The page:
In Mr. Car Wash, Inc. v. Department of Revenue (1975), 27 Ill. App.3d 931, the taxpayer operated car washes where it sold gasoline.Summary of this case from Leslie Car Wash v. Dept. of Revenue
No. 12435 Judgment affirmed.
April 24, 1975.
APPEAL from the Circuit Court of Champaign County; the Hon. FREDERICK S. GREEN, Judge, presiding.
Waaler, Evans, Gordon, of Champaign (Robert J. Waaler, of counsel), for appellant.
William J. Scott, Attorney General, of Chicago (Jerry Felsenthal, Assistant Attorney General, of counsel), for appellee.
Plaintiff, Mr. Car Wash, Inc., appeals from a judgment of the circuit court of Champaign County affirming the issuance of a final assessment by the State Department of Revenue of $2,090.92 in retailers' occupation taxes, interest and penalties. The following issues are raised by the parties on appeal: (1) Whether plaintiff may take a 5-cent deduction on each gallon of gasoline sold from its gross receipts for the sale of gasoline in order to ascertain its retailers' occupation tax liability, (2) Whether the State is estopped from assessing plaintiff and (3) Whether the lower court judgment should draw interest for the time it is on appeal.
Plaintiff operates two car washes in the Champaign area. Plaintiff also sells gasoline at these establishments and possesses a certificate of registration for payment of the State retailers' occupation tax on gasoline sales. On March 31, 1972, plaintiff was notified by the Department of Revenue that an audit revealed a deficiency of $1,580.81 in retailers' occupation tax on the sale of gasoline from January 1969 through October 1971. An administrative hearing was held on July 19, 1972. At the hearing George E. McMichaels, an auditor for the Department of Revenue, testified that he reviewed the audit of plaintiff's records and that said audit showed a tax deficiency of $1,507.81 because of the disallowance by the Department of a .05¢ deduction taken by plaintiff from the price of each gallon of gasoline sold. The procedure used by plaintiff was as follows: the price of the car wash was $1.50 if the customer purchased no gasoline. However, if, in addition to having his car washed, the customer purchased gasoline he was given a credit against the price of the car wash and this credit was computed by multiplying by 5¢ the number of gallons of gasoline purchased. For example, if the customer purchased 10 gallons of gasoline at 50¢ per gallon he was credited on the car wash (per the above formula) with 50¢ and thus paid $1 for the car wash. On plaintiff's books and records he would reflect the above transaction by showing a $5 sale of gasoline and a $1 car wash. In reporting the transaction to the Department of Revenue he would report the gasoline as having been sold for $5 but claim the 50¢ car wash credit as a deduction from the sale of the gasoline. McMichaels stated that it was the position of the Department that the tax should be paid on the entire sale of gasoline because the .05¢ discount is given on the price of the car wash and not on the retail sale price of the gasoline.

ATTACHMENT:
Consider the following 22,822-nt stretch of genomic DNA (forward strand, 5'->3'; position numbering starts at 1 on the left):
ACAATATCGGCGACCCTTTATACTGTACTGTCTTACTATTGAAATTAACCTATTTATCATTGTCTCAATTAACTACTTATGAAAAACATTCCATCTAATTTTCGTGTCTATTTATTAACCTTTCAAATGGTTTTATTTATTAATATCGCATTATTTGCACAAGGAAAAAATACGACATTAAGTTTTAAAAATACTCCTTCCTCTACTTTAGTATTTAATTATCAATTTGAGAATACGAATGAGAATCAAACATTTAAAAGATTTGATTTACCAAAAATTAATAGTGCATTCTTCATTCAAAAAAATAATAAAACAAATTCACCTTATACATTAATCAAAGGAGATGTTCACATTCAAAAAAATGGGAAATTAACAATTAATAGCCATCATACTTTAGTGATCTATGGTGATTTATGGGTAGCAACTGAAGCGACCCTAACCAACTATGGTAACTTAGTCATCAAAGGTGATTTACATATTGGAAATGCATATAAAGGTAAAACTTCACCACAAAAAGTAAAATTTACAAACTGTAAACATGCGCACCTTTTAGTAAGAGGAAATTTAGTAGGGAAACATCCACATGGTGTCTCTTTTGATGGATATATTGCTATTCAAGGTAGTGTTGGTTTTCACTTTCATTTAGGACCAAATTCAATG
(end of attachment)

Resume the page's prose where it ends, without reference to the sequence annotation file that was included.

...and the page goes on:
On cross-examination McMichaels stated that a prior audit by the Chicago office of the plaintiff's books covering the period from July 1, 1965, through May 31, 1968, permitted the .05¢ per gallon deduction in question. McMichaels further stated that since he did not believe the prior ruling to be correct, the case was submitted to the Department for a ruling. On January 26, 1972, a ruling was issued by the Department stating that the discount would not be allowed against the retail price of the gasoline.
Horace Henderson, the President of plaintiff corporation, testified that he has received no notice from the Department questioning the .05¢ deduction taken during the 1965-1968 period, and that it was clear from the audit of that period that the corporation was being allowed the .05¢ deduction.
On October 17, 1972, the administrative hearing officer found that the .05¢ discount was against the price of the car wash and not against the price of gasoline, that there was no legal basis for plaintiff to assert the prior audit in support of its protest against the present assessment, that plaintiff had not overcome the Department's prima facie case, and that the final assessment shall be $2,090.92 including interests and penalties. On November 9, 1972, plaintiff's request for a rehearing was denied by the Department. On December 8, 1972, plaintiff filed a complaint for administrative review with the circuit court of Champaign County. After a hearing the circuit court on September 4, 1973, affirmed the decision of the Department of Revenue and entered judgment against plaintiff for $2,090.92 plus costs.